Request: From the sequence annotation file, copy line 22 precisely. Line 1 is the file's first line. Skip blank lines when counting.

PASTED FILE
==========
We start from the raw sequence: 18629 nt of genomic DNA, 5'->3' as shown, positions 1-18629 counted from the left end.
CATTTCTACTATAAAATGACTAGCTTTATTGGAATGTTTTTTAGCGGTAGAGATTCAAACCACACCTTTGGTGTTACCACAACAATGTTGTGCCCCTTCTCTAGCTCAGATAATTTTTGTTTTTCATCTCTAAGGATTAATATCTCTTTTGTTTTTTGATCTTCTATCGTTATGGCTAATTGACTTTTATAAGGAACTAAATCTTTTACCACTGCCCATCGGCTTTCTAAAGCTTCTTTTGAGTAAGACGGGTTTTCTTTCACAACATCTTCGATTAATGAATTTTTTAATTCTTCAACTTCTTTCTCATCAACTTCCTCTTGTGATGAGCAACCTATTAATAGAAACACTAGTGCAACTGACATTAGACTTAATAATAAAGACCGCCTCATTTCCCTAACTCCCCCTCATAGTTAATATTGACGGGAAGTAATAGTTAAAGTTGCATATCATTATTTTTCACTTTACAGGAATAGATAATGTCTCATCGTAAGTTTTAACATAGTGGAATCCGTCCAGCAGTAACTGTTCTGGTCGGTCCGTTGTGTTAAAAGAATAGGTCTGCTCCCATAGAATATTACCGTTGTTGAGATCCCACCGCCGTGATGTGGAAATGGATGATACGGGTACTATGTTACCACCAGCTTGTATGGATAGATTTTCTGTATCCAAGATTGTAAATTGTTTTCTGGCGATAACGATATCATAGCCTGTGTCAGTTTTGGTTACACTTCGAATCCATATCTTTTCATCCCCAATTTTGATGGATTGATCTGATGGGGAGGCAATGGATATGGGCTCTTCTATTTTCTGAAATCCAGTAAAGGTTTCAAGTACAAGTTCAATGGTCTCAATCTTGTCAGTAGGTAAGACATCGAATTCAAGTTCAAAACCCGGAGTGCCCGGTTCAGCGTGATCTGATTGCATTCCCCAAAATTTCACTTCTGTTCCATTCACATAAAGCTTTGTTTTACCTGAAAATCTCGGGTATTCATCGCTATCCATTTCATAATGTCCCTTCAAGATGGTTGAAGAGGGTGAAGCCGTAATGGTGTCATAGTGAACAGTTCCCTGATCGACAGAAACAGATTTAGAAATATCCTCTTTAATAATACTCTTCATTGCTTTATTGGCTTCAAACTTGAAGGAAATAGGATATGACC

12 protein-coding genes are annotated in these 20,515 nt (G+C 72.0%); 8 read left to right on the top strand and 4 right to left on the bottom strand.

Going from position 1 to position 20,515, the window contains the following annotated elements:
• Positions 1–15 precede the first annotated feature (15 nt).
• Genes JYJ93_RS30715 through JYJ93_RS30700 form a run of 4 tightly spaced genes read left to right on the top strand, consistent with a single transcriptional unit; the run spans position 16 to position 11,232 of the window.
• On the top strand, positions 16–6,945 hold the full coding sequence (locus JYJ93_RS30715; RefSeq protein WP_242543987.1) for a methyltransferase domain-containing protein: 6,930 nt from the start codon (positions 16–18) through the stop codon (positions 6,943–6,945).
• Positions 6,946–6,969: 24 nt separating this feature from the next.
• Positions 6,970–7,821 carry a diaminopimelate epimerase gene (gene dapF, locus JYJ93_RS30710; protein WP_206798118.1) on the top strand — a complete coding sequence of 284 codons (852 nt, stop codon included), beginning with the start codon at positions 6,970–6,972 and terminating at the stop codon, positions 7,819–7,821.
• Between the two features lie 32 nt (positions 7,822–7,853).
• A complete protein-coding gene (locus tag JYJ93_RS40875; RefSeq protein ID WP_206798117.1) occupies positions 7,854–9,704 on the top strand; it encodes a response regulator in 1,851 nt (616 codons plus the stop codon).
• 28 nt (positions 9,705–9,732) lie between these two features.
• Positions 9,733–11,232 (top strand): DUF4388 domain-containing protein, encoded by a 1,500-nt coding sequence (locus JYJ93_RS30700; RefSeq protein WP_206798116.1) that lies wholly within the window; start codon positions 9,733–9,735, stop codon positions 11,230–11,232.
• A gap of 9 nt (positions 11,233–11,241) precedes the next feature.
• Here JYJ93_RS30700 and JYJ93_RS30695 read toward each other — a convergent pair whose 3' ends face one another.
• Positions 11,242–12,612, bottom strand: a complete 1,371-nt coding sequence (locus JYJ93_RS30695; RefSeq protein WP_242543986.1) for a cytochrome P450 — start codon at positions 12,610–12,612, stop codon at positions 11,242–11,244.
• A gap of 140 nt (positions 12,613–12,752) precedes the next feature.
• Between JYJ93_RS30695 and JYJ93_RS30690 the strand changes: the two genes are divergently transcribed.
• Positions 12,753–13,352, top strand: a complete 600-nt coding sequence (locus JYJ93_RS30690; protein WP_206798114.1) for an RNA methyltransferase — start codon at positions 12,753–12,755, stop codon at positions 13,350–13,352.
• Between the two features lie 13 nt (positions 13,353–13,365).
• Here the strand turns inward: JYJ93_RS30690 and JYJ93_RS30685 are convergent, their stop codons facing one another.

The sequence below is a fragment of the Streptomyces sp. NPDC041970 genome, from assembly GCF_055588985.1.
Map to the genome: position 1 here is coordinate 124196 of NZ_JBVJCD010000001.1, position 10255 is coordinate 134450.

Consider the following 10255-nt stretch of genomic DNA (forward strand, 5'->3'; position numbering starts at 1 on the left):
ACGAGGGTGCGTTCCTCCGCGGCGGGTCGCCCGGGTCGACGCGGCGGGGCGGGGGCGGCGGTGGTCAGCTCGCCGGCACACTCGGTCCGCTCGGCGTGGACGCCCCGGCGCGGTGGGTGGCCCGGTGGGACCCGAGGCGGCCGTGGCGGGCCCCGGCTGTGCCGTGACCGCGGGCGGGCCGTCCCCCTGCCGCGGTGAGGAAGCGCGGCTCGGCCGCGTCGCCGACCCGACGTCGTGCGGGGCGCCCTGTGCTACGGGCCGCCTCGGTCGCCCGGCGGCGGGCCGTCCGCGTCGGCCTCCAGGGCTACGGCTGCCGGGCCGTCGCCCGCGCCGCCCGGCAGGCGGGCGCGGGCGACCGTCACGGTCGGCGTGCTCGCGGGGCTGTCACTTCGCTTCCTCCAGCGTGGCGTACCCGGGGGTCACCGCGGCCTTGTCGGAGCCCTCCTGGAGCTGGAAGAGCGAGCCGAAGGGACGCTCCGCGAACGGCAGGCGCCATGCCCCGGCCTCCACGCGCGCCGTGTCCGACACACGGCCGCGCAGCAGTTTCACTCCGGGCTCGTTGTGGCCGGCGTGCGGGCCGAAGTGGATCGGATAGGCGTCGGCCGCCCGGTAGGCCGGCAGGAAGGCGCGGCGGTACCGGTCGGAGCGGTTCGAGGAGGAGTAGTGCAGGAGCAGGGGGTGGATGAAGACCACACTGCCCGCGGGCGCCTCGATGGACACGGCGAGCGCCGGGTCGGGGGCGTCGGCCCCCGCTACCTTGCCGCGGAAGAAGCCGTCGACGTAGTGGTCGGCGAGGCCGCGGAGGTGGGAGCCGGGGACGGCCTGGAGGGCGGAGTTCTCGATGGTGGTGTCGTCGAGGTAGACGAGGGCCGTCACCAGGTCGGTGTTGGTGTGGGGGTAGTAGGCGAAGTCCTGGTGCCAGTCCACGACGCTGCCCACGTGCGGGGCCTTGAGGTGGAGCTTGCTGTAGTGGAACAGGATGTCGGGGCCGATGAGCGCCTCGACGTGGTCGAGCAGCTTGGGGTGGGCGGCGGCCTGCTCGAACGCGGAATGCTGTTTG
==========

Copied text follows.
The sequence below is a fragment of the Streptomyces sp. NPDC041970 genome, from assembly GCF_055588985.1.